People have always been curious about the natural world, including themselves and their behavior (in fact, this is probably why you are studying psychology in the first place). Science grew out of this natural curiosity and has become the best way to achieve detailed and accurate knowledge. Keep in mind that most of the phenomena and theories that fill psychology textbooks are the products of scientific research. In a typical introductory psychology textbook, for example, one can learn about specific cortical areas for language and perception, principles of classical and operant conditioning, biases in reasoning and judgment, and people’s surprising tendency to obey those in positions of authority. And scientific research continues because what we know right now only scratches the surface of what we can know.

    The Three Goals of Science

    The first and most basic goal of science is to describe. This goal is achieved by making careful observations. As an example, perhaps I am interested in better understanding the medical conditions that medical marijuana patients use marijuana to treat. In this case, I could try to access records at several large medical marijuana licensing centers to see which conditions people are getting licensed to use medical marijuana. Or I could survey a large sample of medical marijuana patients and ask them to report which medical conditions they use marijuana to treat or manage. Indeed, research involving surveys of medical marijuana patients has been conducted and has found that the primary symptom medical marijuana patients use marijuana to treat is pain, followed by anxiety and depression (Sexton, Cuttler, Finnell, & Mischley, 2016). [1].

    The second goal of science is to predict. Once we have observed with some regularity that two behaviors or events are systematically related to one another we can use that information to predict whether an event or behavior will occur in a certain situation. Once I know that most medical marijuana patients use marijuana to treat pain I can use that information to predict that an individual who uses medical marijuana likely experiences pain. Of course, my predictions will not be 100% accurate but if the relationship between medical marijuana use and pain is strong then my predictions will have greater than chance accuracy.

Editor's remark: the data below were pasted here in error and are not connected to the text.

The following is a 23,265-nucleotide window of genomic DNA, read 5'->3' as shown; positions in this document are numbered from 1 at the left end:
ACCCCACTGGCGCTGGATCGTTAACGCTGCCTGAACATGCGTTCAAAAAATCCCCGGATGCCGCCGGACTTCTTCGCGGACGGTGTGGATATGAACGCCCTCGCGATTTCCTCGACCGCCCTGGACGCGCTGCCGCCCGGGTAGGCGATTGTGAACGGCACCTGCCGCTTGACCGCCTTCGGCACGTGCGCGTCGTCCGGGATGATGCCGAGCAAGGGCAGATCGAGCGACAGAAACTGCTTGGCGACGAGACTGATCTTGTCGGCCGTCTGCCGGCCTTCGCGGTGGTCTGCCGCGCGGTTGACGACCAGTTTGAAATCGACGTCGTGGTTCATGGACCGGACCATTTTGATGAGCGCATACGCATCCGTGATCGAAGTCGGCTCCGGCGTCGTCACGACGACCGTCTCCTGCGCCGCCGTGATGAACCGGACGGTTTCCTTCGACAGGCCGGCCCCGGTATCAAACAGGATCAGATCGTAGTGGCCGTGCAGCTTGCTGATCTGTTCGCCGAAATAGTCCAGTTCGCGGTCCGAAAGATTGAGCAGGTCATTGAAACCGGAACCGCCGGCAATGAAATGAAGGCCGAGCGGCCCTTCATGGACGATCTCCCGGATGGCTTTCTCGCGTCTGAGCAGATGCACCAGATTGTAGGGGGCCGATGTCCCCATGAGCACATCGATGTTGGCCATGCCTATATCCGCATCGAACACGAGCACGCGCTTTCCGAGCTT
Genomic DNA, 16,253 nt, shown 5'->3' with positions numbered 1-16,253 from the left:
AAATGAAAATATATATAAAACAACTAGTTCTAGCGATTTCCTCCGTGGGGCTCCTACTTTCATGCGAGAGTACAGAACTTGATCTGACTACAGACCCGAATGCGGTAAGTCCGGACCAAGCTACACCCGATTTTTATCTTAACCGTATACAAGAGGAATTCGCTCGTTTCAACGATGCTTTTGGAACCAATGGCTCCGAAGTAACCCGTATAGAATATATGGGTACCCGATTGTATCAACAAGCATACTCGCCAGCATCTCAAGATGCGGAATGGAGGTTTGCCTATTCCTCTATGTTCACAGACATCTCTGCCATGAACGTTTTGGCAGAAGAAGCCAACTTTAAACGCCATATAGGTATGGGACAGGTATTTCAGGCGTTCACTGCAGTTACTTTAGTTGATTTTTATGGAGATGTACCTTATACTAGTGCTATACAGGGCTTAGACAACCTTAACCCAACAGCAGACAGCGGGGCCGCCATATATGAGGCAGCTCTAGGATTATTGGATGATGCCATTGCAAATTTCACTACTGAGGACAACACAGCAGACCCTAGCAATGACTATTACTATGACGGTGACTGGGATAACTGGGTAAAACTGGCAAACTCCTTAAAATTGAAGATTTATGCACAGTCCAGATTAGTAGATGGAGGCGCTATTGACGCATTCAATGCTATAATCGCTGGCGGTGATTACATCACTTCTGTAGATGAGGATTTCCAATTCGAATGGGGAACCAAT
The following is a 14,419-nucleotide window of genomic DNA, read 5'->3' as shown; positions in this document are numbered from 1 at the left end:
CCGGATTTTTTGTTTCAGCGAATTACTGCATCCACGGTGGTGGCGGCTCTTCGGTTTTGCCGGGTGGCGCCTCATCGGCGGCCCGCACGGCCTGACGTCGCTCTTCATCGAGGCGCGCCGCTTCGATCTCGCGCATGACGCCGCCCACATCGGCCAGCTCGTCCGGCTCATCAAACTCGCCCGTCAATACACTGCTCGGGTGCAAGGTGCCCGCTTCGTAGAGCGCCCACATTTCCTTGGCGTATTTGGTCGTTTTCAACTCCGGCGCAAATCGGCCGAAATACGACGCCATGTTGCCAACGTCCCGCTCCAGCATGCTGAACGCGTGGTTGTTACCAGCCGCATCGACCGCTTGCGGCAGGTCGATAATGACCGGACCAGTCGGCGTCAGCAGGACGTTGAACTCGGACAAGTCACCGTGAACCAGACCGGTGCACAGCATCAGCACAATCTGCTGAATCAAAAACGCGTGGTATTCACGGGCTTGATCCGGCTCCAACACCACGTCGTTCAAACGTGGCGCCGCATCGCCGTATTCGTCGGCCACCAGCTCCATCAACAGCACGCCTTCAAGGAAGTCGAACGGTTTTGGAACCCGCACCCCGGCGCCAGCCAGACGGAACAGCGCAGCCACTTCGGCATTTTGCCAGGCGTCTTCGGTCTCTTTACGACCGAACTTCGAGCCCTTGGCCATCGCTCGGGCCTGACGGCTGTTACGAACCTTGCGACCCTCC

The third and ultimate goal of science is to explain. This goal involves determining the causes of behavior. For example, researchers might try to understand the mechanisms through which marijuana reduces pain. Does marijuana reduce inflammation which in turn reduces pain? Or does marijuana simply reduce the distress associated with pain rather than reducing pain itself? As you can see these questions tap at the underlying mechanisms and causal relationships.

    Basic versus Applied Research

    Scientific research is often classified as being either basic or applied. Basic research in psychology is conducted primarily for the sake of achieving a more detailed and accurate understanding of human behavior, without necessarily trying to address any particular practical problem. The research of Mehl and his colleagues falls into this category. Applied research is conducted primarily to address some practical problem. Research on the effects of cell phone use on driving, for example, was prompted by safety concerns and has led to the enactment of laws to limit this practice. Although the distinction between basic and applied research is convenient, it is not always clear-cut. For example, basic research on sex differences in talkativeness could eventually have an effect on how marriage therapy is practiced, and applied research on the effect of cell phone use on driving could produce new insights into basic processes of perception, attention, and action.

    Key Takeaways

    • Psychologists conduct research in order to describe basic phenomenon, to make predictions about future behaviors, and to explain the causes of behavior.
    • Basic research is conducted to learn about human behavior for its own sake, and applied research is conducted to solve some practical problem. Both are valuable, and the distinction between the two is not always clear-cut.

    1. Sexton, M., Cuttler, C., Finnell, J., & Mischley, L (2016). A cross-sectional survey f medical cannabis users: Patterns of use and perceived efficacy. Cannabis and Cannabinoid Research, 1, 131-138. doi: 10.1089/can.2016.0007. 

    2. Purpose of science

    Main, defining scientific activity target is gaining knowledge of reality.

    Knowledge is acquired man in all forms of his activity - and in everyday life, both in politics and in economics, and in art, and in engineering deed. But here the acquisition of knowledge is not is the main goal.